On Thursday, oil giant BP pled guilty to 14 charges related to the 2010 gulf oil spill and agreed to pay $4.5 billion in fines. Despite being the largest settlement in our nation’s history, it’s nothing compared to the actual damage BP did to our nation two years ago. A senior investigator with Greenpeace said the settlement, “fails every aspect of the common accepted notion of penalty.” And a spokesperson with Public Citizens responded to the settlement saying, “We’re stunned. This settlement is pathetic…The point of the criminal justice system is twofold: to punish and deter. This does neither.”
Over the course of three months, BP’s oil well spewed 5 million barrels of oil into the Gulf of Mexico, choking marine life, blanketing coastlines, and ruining small businesses. Public Citizen estimates that total amount of damage caused by the spill at more than $50 billion dollars, yet BP is liable for $4.5 billion, which is less money than the corporation makes in just three months. There is still possibility that two workers at BP will face manslaughter charges and take the fall for the deaths of 11 men when the oil rig exploded. But ultimately, there will be no lasting punishment for BP, which has gone back to business as usual punching holes in our Gulf of Mexico.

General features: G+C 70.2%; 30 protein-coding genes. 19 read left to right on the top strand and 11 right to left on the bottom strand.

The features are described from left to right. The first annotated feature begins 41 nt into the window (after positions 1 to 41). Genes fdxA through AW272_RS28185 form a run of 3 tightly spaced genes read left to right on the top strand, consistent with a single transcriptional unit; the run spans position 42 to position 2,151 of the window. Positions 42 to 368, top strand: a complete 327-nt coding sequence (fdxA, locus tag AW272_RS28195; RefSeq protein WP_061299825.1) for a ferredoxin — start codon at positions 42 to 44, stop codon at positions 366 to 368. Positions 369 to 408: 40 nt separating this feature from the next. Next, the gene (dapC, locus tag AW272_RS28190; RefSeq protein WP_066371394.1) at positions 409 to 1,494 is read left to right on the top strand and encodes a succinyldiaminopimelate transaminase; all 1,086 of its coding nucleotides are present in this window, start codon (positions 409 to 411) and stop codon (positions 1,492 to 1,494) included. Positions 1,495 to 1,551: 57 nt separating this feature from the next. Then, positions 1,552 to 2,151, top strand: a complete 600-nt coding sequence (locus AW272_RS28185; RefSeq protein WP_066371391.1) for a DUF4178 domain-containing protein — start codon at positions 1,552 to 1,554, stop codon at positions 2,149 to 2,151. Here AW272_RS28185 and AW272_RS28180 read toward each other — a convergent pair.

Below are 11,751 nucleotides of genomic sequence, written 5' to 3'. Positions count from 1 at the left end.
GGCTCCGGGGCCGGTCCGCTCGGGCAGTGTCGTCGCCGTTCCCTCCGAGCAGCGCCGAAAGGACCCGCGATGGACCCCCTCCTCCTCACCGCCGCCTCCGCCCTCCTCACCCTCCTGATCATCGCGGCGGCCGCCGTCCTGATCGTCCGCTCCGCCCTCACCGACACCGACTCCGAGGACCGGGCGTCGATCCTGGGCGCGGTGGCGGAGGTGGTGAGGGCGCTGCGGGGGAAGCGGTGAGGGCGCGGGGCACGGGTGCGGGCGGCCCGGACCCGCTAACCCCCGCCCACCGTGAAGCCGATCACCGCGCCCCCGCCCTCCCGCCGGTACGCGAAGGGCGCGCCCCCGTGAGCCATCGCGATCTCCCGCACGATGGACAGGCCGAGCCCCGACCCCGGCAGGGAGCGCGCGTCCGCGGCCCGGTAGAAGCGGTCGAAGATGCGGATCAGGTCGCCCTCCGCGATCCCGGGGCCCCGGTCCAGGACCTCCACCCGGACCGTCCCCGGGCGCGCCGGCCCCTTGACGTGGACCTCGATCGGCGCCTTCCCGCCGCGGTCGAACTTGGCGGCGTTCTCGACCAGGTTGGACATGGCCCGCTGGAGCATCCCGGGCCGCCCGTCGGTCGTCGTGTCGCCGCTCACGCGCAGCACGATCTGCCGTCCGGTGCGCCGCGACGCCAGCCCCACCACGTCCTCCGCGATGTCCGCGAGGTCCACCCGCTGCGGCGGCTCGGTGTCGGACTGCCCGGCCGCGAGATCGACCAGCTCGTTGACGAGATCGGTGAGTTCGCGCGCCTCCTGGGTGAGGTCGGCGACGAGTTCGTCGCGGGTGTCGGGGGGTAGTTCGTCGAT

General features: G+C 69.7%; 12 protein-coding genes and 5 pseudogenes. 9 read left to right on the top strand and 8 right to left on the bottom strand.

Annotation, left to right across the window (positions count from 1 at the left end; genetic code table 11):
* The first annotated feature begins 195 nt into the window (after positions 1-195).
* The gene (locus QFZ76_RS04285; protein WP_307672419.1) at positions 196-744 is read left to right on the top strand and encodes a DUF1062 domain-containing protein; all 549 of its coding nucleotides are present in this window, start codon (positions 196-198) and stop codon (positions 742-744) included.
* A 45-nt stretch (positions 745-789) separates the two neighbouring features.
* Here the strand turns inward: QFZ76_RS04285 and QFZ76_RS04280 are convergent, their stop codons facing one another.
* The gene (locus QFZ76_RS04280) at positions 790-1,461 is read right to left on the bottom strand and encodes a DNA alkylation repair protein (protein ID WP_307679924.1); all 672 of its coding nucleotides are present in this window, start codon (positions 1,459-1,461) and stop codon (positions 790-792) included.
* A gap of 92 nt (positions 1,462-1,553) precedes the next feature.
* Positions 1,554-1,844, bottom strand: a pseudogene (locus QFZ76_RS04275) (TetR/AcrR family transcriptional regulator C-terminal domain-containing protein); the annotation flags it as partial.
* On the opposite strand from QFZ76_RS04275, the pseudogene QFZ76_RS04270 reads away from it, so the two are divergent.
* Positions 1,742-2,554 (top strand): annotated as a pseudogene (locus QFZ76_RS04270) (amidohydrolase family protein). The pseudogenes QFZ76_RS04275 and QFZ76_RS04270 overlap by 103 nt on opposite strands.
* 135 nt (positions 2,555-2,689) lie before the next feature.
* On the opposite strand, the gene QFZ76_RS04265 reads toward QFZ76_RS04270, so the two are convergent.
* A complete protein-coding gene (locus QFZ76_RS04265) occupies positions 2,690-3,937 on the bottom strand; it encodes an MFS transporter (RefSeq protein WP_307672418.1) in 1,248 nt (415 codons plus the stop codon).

This was the worst environmental disaster in our nation’s history, and if that isn’t enough reason to give BP the corporate death penalty and revoke their corporate charter, then I don’t know what is. Corporations have run roughshod over our nation for too long, it’s time to restrain them like Teddy Roosevelt did after the Robber Baron Era.
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